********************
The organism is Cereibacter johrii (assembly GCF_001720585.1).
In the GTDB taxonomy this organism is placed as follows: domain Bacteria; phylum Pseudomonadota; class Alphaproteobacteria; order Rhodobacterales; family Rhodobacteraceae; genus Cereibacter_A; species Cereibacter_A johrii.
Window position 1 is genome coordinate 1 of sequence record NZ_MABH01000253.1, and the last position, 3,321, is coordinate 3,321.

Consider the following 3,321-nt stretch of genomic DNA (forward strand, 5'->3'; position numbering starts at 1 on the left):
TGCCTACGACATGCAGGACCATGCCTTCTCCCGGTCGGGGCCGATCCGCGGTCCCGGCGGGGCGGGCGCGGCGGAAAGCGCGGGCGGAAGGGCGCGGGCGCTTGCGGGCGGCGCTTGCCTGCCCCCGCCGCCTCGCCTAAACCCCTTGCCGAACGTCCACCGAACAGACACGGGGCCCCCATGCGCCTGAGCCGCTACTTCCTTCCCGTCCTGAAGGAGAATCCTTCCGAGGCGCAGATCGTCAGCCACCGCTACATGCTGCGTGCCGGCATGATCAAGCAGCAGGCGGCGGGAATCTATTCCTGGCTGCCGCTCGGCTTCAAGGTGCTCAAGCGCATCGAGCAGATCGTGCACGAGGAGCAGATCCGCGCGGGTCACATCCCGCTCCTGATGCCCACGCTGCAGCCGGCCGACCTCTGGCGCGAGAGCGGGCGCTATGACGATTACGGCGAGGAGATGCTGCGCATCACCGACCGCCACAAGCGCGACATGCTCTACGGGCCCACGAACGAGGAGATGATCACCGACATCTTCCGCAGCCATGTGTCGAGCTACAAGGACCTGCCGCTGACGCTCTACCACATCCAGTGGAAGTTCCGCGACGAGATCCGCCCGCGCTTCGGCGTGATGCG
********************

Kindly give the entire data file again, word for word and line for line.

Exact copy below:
The organism is Cereibacter johrii (assembly GCF_001720585.1).
In the GTDB taxonomy this organism is placed as follows: domain Bacteria; phylum Pseudomonadota; class Alphaproteobacteria; order Rhodobacterales; family Rhodobacteraceae; genus Cereibacter_A; species Cereibacter_A johrii.
Window position 1 is genome coordinate 1 of sequence record NZ_MABH01000253.1, and the last position, 3,321, is coordinate 3,321.

Consider the following 3,321-nt stretch of genomic DNA (forward strand, 5'->3'; position numbering starts at 1 on the left):
TGCCTACGACATGCAGGACCATGCCTTCTCCCGGTCGGGGCCGATCCGCGGTCCCGGCGGGGCGGGCGCGGCGGAAAGCGCGGGCGGAAGGGCGCGGGCGCTTGCGGGCGGCGCTTGCCTGCCCCCGCCGCCTCGCCTAAACCCCTTGCCGAACGTCCACCGAACAGACACGGGGCCCCCATGCGCCTGAGCCGCTACTTCCTTCCCGTCCTGAAGGAGAATCCTTCCGAGGCGCAGATCGTCAGCCACCGCTACATGCTGCGTGCCGGCATGATCAAGCAGCAGGCGGCGGGAATCTATTCCTGGCTGCCGCTCGGCTTCAAGGTGCTCAAGCGCATCGAGCAGATCGTGCACGAGGAGCAGATCCGCGCGGGTCACATCCCGCTCCTGATGCCCACGCTGCAGCCGGCCGACCTCTGGCGCGAGAGCGGGCGCTATGACGATTACGGCGAGGAGATGCTGCGCATCACCGACCGCCACAAGCGCGACATGCTCTACGGGCCCACGAACGAGGAGATGATCACCGACATCTTCCGCAGCCATGTGTCGAGCTACAAGGACCTGCCGCTGACGCTCTACCACATCCAGTGGAAGTTCCGCGACGAGATCCGCCCGCGCTTCGGCGTGATGCG